As a result, any understanding of the scope of a pre-emption statute must rest primarily on a fair understanding of congressional purpose. Congress’ intent, of course, primarily is discerned from the language of the pre-emption statute and the “statutory framework” surrounding it. Also relevant, however, is the structure and purpose of the statute as a whole, as revealed not only in the text, but through the reviewing court’s reasoned understanding of the way in which Congress intended the statute and its surrounding regulatory scheme to affect business, consumers, and the law.
In these cases, our task is to identify the domain expressly pre-empted, because an express definition of the preemptive reach of a statute supports a reasonable inference that Congress did not intend to pre-empt other matters. Because federal law is said to bar state action in a field of traditional state regulation . we work on the assumption that the historic police powers of the States are not to be superseded by the Federal Act unless that is the clear and manifest purpose of Congress.
Lorillard Tobacco, 533 U.S. at 541-42, 121 S. Ct. at 2414 (internal quotation marks, citations, and punctuation omitted). We now turn to the language of § 27(a).
Indeed, it is not disputed that state consumer protection and fraud laws may regulate an out-of-state-bank’s activities associated with its loan
According to the plain language of § 27(a), the domain of law expressly preempted by § 27(a) are state laws which prohibit:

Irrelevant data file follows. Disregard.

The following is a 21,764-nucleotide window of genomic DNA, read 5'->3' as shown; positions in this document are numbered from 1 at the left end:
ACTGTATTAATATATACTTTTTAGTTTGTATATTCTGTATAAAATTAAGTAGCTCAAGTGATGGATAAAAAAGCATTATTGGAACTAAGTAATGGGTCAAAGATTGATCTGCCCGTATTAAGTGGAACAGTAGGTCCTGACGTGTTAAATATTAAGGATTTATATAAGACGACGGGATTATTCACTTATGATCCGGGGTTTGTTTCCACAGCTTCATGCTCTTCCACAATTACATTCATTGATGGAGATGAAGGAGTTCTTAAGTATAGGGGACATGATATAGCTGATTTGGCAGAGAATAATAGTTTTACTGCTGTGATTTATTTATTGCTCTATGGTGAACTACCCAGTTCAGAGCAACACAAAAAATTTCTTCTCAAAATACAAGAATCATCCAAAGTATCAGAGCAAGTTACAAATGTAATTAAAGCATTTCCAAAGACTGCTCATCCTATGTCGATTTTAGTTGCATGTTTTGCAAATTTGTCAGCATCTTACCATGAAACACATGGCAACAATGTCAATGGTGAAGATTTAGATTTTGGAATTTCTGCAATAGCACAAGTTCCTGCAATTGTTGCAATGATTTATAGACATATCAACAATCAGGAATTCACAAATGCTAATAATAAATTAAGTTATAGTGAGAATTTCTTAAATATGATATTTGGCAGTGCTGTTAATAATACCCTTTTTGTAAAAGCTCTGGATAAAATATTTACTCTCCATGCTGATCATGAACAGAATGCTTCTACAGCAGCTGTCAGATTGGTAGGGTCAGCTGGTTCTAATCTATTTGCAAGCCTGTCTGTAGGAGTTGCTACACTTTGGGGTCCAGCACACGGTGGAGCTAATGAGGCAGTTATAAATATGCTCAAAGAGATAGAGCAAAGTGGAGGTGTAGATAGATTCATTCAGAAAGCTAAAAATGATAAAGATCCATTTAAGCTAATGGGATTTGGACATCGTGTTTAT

The language of § 27(a) refers only to state banks, and does not address non-bank businesses, such as payday stores, at all.
Even as to “any” loan of state banks, the language of § 27(a) does not mention any other element or term of the loan other than interest rates. Importantly, it does not mention any collateral activity associated with the loan, such as marketing, advertising, solicitation, or any aspect of the loan procurement process. Further, nothing in § 27(a) regulates separate contracts between out-of-state banks and in-state vendors to which the borrower is not even a party (such as the agency agreements here). The apparent clarity of § 27(a)’s language is, at least, important evidence of legislative intent.
So while an out-of-state bank in Georgia clearly can make a payday loan at a 500% APR, the State of Georgia, nonetheless, may regulate an out-of-state bank’s procurement and collection practices in Georgia. See 12 U.S.C. § 1820(h) (1) (A).
In the same vein, the language of § 27(a) does not mention in-state, non-bank agents or agents at all, or expressly permit out-of-state banks to use any in-state business or person it happens to select paydayloansohio.net/cities/lakewood/ as an agent. For example, Georgia has the right to require payday stores to be licensed and out-of-state banks could not use an in-state agent who is not licensed to do business in Georgia. Nothing in § 27(a) seeks to regulate the entirely separate agency contracts entered into between out-of-state banks and payday stores. Instead, the scope of § 27(a) is quite narrow and restricted to one element of any loan by out-of-state banks: the interest rate. 23
There is no language in § 27(a) addressing which local, non-bank vendors may properly act as agents in loan transactions or under what circumstances local, non-bank vendors may so act
The next question is whether the Georgia Act falls within the above preemptive scope of § 27(a). The Act contains a severability provision, and thus we proceed section-by-section through the Act. 24
Obviously, § 27(a) expressly preempts certain state legislation. For example, if Georgia had enacted legislation that said “out-of-state banks cannot charge interest rates on any loan greater than Georgia’s 16% cap,” we would have no difficulty determining that such state legislation was expressly preempted by § 27(a).